In the Khrushchev era, from the mid-Fifties to early Sixties, Moscow experienced a postwar building boom of standardised workers' apartments, know even today as 'Khruschovka' blocks - rapid reinforced-concrete construction, five stories high, with modules of 20 apartments (four per floor) that could be multiplied to create entire new neighbourhoods. Progressively these Khruschovka blocks are disappearing, replaced by tower blocks 20 or 30 stories high. The stairwell of this block, in the south-western Zyuzino district, had just received a fresh coat of near-luminous green paint when I arrived. The afternoon winter sun coming through the windows did the rest... 


What might death actually look like? I'm not a particularly spiritual being - like one of my literary heroes, Albert Camus, more a humanist - but I'm drawn to the notion of death, if not the actual event! (Poor Albert suffered his far too early, in a 1960 car crash with his publisher Michel Gallimard.) Last year I spent an idle day in hospital for tests, which turned up nothing of concern, but lying there with an iPhone in hand and endless time to spare, I tried to capture a sense of what those final moments might look like, given that most of us will probably end our lives in a hospital bed. The results were morbid and maybe funny too.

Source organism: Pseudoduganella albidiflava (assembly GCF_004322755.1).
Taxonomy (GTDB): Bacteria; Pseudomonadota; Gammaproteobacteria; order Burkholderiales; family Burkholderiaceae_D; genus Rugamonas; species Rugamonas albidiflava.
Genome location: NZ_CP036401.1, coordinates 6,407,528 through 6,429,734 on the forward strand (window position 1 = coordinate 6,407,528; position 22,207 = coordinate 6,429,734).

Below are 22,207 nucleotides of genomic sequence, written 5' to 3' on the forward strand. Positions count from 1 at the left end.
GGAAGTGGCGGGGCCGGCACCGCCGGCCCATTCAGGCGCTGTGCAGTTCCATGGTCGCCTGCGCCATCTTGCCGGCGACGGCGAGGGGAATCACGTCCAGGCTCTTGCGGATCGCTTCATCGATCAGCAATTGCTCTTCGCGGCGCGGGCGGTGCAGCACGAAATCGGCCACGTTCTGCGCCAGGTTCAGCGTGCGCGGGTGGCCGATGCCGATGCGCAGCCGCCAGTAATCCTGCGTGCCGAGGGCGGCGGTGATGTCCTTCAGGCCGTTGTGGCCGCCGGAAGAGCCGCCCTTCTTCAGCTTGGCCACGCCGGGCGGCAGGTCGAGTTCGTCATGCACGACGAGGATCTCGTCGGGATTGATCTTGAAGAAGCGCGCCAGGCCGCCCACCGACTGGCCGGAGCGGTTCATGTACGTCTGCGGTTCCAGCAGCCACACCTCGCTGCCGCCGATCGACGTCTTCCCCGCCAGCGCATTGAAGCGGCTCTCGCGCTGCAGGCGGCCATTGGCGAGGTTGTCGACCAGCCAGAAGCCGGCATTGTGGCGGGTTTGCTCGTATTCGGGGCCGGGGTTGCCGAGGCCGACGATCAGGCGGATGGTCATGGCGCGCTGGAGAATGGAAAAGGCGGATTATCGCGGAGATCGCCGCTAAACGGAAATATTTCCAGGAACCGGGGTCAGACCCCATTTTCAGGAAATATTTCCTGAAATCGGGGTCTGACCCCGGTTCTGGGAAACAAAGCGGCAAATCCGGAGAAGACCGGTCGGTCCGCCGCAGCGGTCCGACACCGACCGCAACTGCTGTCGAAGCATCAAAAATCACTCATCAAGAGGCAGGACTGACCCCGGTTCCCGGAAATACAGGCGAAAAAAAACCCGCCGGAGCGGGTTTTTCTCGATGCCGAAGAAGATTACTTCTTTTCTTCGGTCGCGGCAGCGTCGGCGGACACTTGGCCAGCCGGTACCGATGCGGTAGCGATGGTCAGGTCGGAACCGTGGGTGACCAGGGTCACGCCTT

The remaining marine and timber yards dotted around Sydney Harbour face an uncertain future as property developers move in. The workers talk of fighting back, but their days are numbered. When they go, two centuries of waterfront tradition will go with them, along with their working-class spirit. I took these images on assignment for a Magnum photojournalism workshop I attended in Sydney with veteran Magnum Agency photographer Ian Berry.


In its 20th year, the Sydney Biennale featured an incredible cross-section of contemporary art and design practice. My good friend Ben Strout was the Chief Executive Officer and this, his first Biennale, was a major success. I arrived late afternoon at the Carriageworks venue, termed the Embassy of Disappearance, and played with blinding sunlight pouring into dark spaces.